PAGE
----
When I called to ask help from the organisation that provides our night carers, I didn’t expect to get a lot. It is not their purpose to provide respite for the hospital, so even as I explained that without the night support Elisa’s Dad would need to stay in the hospital with her, as she needs 1:1, I didn’t dare to wish to actually get a carer for the night.
But we did. Not only for the night but for the morning too. It meant no rushing, it meant breakfast, it meant a proper night sleep together. I cried.
Then I cried as our friend Dani promised she could pick Dan up after the night carer had started her shift, saving me buckling our sleeping toddler to a car seat and disturbing her night sleep.
Can you guess what got to me most ?
Melody woke up with a startle. She had been asleep for about two hours already, so it was very much unexpected.
As I got her to my arms and rocked her sobbing body against me, I listened to the empty house. I could hear the neighbours; it was that quiet. And dark – as it had been just me downstairs, I hadn’t had many lights on.
Melody wouldn’t calm down. I decided to take her downstairs, and as I carefully carried her down the stairs, I saw her searching. I didn’t dare to say anyone’s name as I calculated it to make matters worse.
We got to the lounge and she started to cry even harder as she saw Elisa’s bare bed and empty couch. There was no Dad playing on the xbox, there was no sleeping Elisa or her beebing monitors.
It was just her and Mummy.
She cried so hard that her body was shaking with anxiety. I kept cuddling her, talking to her, even tried singing to her (poor baby), and then I resulted to giving her sugar. It stopped her crying for a moment; then she let out a weep.
We settled on a couch together. She was laying on top of me, resting her head on my chest. I hoped she would go back to sleep like that, but she kept staring at Elisa’s empty motorised bed.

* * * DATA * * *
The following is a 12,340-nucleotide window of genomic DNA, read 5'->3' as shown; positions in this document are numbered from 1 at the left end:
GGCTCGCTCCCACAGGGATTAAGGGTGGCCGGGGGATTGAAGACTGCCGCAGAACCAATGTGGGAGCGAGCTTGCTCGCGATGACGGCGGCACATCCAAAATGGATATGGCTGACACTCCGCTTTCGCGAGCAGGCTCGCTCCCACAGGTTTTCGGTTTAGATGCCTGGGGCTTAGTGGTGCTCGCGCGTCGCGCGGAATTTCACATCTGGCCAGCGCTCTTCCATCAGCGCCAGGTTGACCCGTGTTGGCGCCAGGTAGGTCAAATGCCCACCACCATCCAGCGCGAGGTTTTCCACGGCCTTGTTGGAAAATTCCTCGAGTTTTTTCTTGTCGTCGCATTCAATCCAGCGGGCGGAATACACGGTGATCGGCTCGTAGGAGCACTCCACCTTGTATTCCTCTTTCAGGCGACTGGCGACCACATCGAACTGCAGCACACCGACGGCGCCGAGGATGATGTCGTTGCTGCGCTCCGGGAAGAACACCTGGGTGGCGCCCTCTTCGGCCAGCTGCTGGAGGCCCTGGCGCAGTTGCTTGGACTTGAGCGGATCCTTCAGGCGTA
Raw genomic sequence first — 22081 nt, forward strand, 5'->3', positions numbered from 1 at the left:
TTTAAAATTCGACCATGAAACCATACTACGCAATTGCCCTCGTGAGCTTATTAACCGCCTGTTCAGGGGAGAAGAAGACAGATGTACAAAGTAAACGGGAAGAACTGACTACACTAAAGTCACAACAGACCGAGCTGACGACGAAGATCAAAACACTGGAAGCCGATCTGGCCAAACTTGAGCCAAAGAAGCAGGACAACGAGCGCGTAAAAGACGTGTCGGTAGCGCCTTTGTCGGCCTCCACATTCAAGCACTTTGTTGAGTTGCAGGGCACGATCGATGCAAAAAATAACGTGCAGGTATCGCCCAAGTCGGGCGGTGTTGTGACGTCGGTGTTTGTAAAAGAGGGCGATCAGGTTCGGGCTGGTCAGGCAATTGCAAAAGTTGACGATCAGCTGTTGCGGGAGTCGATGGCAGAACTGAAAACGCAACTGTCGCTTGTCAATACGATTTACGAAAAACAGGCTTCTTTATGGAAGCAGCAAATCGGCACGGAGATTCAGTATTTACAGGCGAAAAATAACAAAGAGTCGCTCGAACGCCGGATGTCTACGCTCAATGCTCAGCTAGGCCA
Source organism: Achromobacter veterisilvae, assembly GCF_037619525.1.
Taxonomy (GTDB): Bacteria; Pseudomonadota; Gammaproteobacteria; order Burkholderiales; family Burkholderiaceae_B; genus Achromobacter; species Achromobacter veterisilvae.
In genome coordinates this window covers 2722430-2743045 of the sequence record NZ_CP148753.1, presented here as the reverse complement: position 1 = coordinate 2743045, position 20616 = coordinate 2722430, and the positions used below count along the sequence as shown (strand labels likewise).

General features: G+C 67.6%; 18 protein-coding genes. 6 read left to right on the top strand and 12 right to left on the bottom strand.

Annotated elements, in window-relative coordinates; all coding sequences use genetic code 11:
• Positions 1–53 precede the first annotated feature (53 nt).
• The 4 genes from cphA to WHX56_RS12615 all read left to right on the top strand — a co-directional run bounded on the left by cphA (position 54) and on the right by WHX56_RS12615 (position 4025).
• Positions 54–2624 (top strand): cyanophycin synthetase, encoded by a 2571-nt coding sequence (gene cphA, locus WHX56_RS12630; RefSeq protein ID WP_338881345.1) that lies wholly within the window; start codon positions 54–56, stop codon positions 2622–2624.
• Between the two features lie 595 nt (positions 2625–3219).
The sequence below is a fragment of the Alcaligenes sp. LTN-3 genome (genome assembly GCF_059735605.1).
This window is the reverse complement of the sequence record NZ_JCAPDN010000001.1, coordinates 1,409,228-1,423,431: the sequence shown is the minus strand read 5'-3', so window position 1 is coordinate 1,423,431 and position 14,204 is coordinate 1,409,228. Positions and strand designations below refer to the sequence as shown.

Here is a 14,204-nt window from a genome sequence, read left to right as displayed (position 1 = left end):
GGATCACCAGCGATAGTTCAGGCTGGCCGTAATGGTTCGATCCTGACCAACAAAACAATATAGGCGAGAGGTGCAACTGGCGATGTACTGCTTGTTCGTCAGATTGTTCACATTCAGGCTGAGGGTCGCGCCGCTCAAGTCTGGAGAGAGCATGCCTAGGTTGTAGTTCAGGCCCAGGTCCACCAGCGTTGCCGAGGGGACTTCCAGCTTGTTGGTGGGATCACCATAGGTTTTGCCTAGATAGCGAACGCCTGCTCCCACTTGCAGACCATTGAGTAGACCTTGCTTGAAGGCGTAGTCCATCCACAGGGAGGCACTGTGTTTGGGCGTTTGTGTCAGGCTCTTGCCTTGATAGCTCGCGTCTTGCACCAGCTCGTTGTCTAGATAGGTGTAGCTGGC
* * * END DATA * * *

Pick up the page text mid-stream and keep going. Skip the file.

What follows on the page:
I feel incomplete when my family is not together – I couldn’t even imagine how this toddler felt.
I then sent a message to her father. As he replied immediately, I video called him.
How could I ever explain that immediate relief, when our 2,5 year old saw her father on the phone?
She took the phone, and the smile on her face…
We let Dani know we would be picking up Daddy after all.
From her big sisters clothes, Melody picked out Minion pyjama bottoms. Eagerly she dressed herself and I helped her put her shoes on. As she waited for me to lock the front door, she said to herself: “Good girl, Melody.”
When we walked towards the car hand in hand, she kept saying “Daddy, daddy, Daddy!” I looked down to her blond head – with her other hand she held Peppa Pig – toy tightly on her chest and there was spring in her steps. She was on a mission. She was to get her Dad back.
Once I got her strapped in her car seat, she pointed at Daddy’s seat and said again “Dada”. Then she looked at me and said: “Elisa”.
“Elisa needs to stay in the hospital,” I said in Finnish, “but we go and get Daddy.” “Daddy”, she confirms.
After her Father closed his arms around her, she was pleased. I passed some clothes and other essentials for Elisa to the night carer, and we were on our way home.
One staying in the hospital affects the whole family unit
Melody is still restless: her family is not complete. She is resting on her Dads bare chest at the moment as I sit with my laptop thinking of my first-born child in the hospital. How I miss her, but how lucky we are to have a familiar carer looking after her tonight so we can have a good night sleep at home. That is luxury; that is so much more in comparison to what we used to have.